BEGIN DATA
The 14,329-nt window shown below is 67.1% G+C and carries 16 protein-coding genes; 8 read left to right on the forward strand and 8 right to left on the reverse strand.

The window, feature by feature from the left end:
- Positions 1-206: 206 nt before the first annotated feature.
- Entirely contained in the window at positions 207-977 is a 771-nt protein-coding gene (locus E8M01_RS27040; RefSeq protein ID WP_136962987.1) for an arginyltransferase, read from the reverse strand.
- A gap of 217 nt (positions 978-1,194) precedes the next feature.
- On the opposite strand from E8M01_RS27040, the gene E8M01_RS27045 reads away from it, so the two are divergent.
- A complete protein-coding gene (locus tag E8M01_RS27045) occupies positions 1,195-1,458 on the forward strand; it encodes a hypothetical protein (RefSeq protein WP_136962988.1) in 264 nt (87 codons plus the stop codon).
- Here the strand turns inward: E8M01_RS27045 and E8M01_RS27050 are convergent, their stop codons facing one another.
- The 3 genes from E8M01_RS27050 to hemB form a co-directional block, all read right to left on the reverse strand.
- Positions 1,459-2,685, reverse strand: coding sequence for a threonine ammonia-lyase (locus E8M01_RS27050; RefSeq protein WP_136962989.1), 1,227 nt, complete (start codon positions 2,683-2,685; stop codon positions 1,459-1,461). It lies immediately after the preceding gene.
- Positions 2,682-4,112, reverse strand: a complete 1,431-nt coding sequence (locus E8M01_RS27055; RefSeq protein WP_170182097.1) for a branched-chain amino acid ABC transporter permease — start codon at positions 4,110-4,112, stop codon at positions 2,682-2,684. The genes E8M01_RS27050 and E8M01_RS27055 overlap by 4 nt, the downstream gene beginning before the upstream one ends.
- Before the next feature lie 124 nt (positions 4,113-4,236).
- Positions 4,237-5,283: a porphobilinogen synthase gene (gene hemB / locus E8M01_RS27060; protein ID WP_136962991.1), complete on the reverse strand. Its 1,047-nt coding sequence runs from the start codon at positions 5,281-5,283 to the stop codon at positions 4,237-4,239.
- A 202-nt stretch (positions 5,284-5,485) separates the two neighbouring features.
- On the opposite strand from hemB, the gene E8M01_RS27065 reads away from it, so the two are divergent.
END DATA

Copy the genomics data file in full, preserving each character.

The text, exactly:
The 14,329-nt window shown below is 67.1% G+C and carries 16 protein-coding genes; 8 read left to right on the forward strand and 8 right to left on the reverse strand.

The window, feature by feature from the left end:
- Positions 1-206: 206 nt before the first annotated feature.
- Entirely contained in the window at positions 207-977 is a 771-nt protein-coding gene (locus E8M01_RS27040; RefSeq protein ID WP_136962987.1) for an arginyltransferase, read from the reverse strand.
- A gap of 217 nt (positions 978-1,194) precedes the next feature.
- On the opposite strand from E8M01_RS27040, the gene E8M01_RS27045 reads away from it, so the two are divergent.
- A complete protein-coding gene (locus tag E8M01_RS27045) occupies positions 1,195-1,458 on the forward strand; it encodes a hypothetical protein (RefSeq protein WP_136962988.1) in 264 nt (87 codons plus the stop codon).
- Here the strand turns inward: E8M01_RS27045 and E8M01_RS27050 are convergent, their stop codons facing one another.
- The 3 genes from E8M01_RS27050 to hemB form a co-directional block, all read right to left on the reverse strand.
- Positions 1,459-2,685, reverse strand: coding sequence for a threonine ammonia-lyase (locus E8M01_RS27050; RefSeq protein WP_136962989.1), 1,227 nt, complete (start codon positions 2,683-2,685; stop codon positions 1,459-1,461). It lies immediately after the preceding gene.
- Positions 2,682-4,112, reverse strand: a complete 1,431-nt coding sequence (locus E8M01_RS27055; RefSeq protein WP_170182097.1) for a branched-chain amino acid ABC transporter permease — start codon at positions 4,110-4,112, stop codon at positions 2,682-2,684. The genes E8M01_RS27050 and E8M01_RS27055 overlap by 4 nt, the downstream gene beginning before the upstream one ends.
- Before the next feature lie 124 nt (positions 4,113-4,236).
- Positions 4,237-5,283: a porphobilinogen synthase gene (gene hemB / locus E8M01_RS27060; protein ID WP_136962991.1), complete on the reverse strand. Its 1,047-nt coding sequence runs from the start codon at positions 5,281-5,283 to the stop codon at positions 4,237-4,239.
- A 202-nt stretch (positions 5,284-5,485) separates the two neighbouring features.
- On the opposite strand from hemB, the gene E8M01_RS27065 reads away from it, so the two are divergent.